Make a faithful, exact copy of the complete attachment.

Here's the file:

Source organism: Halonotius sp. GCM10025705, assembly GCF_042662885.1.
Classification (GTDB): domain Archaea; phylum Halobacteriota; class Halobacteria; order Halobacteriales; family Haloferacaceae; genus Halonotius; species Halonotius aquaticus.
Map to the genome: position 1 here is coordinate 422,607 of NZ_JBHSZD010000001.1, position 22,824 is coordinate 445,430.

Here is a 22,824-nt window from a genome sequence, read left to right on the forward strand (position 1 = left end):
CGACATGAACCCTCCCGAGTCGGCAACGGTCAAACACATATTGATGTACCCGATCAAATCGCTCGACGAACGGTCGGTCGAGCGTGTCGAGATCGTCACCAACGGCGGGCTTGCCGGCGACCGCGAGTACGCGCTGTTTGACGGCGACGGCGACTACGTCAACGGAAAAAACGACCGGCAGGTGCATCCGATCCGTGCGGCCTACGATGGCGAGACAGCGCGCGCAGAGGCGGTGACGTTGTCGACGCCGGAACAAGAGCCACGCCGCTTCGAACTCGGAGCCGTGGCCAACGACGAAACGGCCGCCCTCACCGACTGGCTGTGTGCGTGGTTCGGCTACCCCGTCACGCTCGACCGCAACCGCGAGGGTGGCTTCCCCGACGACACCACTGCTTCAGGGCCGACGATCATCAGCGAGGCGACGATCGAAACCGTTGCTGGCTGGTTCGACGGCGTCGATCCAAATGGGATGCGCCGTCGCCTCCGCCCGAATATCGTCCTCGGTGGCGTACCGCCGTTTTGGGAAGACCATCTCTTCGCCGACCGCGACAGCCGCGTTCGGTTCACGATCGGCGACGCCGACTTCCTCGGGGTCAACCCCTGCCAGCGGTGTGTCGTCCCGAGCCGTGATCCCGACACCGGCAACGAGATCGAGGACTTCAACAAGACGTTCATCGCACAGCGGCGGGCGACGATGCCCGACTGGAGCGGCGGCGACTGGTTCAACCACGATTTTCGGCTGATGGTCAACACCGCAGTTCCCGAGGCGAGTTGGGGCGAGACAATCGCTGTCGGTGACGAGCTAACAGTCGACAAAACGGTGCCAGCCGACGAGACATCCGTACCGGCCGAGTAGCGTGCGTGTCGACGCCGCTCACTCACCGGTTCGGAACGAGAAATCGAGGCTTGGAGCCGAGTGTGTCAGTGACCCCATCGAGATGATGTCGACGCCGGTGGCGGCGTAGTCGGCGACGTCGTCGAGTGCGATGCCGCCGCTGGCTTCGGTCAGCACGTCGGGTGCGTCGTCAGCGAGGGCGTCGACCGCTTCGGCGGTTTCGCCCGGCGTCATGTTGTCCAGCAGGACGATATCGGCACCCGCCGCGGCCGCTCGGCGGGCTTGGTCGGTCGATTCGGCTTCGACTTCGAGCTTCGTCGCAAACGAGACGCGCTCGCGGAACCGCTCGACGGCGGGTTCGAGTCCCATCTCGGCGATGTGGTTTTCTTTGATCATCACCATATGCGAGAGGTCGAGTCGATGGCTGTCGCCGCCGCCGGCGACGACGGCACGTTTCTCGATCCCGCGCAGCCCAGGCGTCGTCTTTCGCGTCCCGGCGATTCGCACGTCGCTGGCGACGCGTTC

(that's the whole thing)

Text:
Source organism: Halonotius sp. GCM10025705, assembly GCF_042662885.1.
Classification (GTDB): domain Archaea; phylum Halobacteriota; class Halobacteria; order Halobacteriales; family Haloferacaceae; genus Halonotius; species Halonotius aquaticus.
Map to the genome: position 1 here is coordinate 422,607 of NZ_JBHSZD010000001.1, position 22,824 is coordinate 445,430.

Here is a 22,824-nt window from a genome sequence, read left to right on the forward strand (position 1 = left end):
CGACATGAACCCTCCCGAGTCGGCAACGGTCAAACACATATTGATGTACCCGATCAAATCGCTCGACGAACGGTCGGTCGAGCGTGTCGAGATCGTCACCAACGGCGGGCTTGCCGGCGACCGCGAGTACGCGCTGTTTGACGGCGACGGCGACTACGTCAACGGAAAAAACGACCGGCAGGTGCATCCGATCCGTGCGGCCTACGATGGCGAGACAGCGCGCGCAGAGGCGGTGACGTTGTCGACGCCGGAACAAGAGCCACGCCGCTTCGAACTCGGAGCCGTGGCCAACGACGAAACGGCCGCCCTCACCGACTGGCTGTGTGCGTGGTTCGGCTACCCCGTCACGCTCGACCGCAACCGCGAGGGTGGCTTCCCCGACGACACCACTGCTTCAGGGCCGACGATCATCAGCGAGGCGACGATCGAAACCGTTGCTGGCTGGTTCGACGGCGTCGATCCAAATGGGATGCGCCGTCGCCTCCGCCCGAATATCGTCCTCGGTGGCGTACCGCCGTTTTGGGAAGACCATCTCTTCGCCGACCGCGACAGCCGCGTTCGGTTCACGATCGGCGACGCCGACTTCCTCGGGGTCAACCCCTGCCAGCGGTGTGTCGTCCCGAGCCGTGATCCCGACACCGGCAACGAGATCGAGGACTTCAACAAGACGTTCATCGCACAGCGGCGGGCGACGATGCCCGACTGGAGCGGCGGCGACTGGTTCAACCACGATTTTCGGCTGATGGTCAACACCGCAGTTCCCGAGGCGAGTTGGGGCGAGACAATCGCTGTCGGTGACGAGCTAACAGTCGACAAAACGGTGCCAGCCGACGAGACATCCGTACCGGCCGAGTAGCGTGCGTGTCGACGCCGCTCACTCACCGGTTCGGAACGAGAAATCGAGGCTTGGAGCCGAGTGTGTCAGTGACCCCATCGAGATGATGTCGACGCCGGTGGCGGCGTAGTCGGCGACGTCGTCGAGTGCGATGCCGCCGCTGGCTTCGGTCAGCACGTCGGGTGCGTCGTCAGCGAGGGCGTCGACCGCTTCGGCGGTTTCGCCCGGCGTCATGTTGTCCAGCAGGACGATATCGGCACCCGCCGCGGCCGCTCGGCGGGCTTGGTCGGTCGATTCGGCTTCGACTTCGAGCTTCGTCGCAAACGAGACGCGCTCGCGGAACCGCTCGACGGCGGGTTCGAGTCCCATCTCGGCGATGTGGTTTTCTTTGATCATCACCATATGCGAGAGGTCGAGTCGATGGCTGTCGCCGCCGCCGGCGACGACGGCACGTTTCTCGATCCCGCGCAGCCCAGGCGTCGTCTTTCGCGTCCCGGCGATTCGCACGTCGCTGGCGACGCGTTC